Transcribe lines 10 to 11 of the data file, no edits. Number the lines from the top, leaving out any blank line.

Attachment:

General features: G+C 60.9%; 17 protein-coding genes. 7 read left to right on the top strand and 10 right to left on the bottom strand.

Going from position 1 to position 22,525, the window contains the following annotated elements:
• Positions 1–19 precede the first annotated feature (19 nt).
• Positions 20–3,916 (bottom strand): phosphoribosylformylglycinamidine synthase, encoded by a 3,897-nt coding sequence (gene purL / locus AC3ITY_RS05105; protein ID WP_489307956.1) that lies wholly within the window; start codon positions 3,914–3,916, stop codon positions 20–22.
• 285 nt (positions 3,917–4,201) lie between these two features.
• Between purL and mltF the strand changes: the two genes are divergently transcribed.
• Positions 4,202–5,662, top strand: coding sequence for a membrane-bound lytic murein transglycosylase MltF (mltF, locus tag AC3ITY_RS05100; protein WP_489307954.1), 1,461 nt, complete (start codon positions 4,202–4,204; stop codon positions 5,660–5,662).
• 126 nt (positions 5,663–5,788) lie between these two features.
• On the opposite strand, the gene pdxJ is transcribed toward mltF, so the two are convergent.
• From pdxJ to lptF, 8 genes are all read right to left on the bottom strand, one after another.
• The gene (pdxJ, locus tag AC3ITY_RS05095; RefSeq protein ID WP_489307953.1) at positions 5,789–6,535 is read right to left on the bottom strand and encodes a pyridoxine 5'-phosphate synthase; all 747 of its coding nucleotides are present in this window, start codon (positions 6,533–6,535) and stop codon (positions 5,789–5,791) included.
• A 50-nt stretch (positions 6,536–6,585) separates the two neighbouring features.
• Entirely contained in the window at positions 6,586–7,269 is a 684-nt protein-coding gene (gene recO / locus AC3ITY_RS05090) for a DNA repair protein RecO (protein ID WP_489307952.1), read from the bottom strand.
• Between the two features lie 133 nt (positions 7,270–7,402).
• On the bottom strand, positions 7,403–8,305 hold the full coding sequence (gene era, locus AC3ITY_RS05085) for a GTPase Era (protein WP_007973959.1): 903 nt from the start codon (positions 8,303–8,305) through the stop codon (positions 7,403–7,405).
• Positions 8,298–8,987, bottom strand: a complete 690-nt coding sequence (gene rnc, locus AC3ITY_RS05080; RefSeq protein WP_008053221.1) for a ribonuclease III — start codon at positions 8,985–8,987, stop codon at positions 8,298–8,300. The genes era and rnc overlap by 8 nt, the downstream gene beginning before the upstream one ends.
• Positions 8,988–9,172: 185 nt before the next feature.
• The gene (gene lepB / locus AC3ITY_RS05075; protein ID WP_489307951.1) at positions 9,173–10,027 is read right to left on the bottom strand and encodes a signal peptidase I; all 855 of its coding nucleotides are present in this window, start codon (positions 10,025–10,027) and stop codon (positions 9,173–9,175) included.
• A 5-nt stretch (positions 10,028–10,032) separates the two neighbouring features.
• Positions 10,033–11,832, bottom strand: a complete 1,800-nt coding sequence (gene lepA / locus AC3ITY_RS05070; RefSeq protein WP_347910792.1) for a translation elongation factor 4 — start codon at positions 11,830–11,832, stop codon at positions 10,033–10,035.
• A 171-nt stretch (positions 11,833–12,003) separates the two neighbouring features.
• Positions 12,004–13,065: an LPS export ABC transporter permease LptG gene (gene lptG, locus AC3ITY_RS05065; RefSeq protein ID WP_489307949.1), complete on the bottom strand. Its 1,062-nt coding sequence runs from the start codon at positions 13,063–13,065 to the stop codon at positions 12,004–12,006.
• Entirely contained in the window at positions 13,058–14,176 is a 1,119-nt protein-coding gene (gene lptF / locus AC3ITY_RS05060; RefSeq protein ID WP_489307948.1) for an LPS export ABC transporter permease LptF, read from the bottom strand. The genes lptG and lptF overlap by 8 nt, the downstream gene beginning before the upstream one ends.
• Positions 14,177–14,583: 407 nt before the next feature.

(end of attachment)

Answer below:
• From pdxJ to lptF, 8 genes are all read right to left on the bottom strand, one after another.
• The gene (pdxJ, locus tag AC3ITY_RS05095; RefSeq protein ID WP_489307953.1) at positions 5,789–6,535 is read right to left on the bottom strand and encodes a pyridoxine 5'-phosphate synthase; all 747 of its coding nucleotides are present in this window, start codon (positions 6,533–6,535) and stop codon (positions 5,789–5,791) included.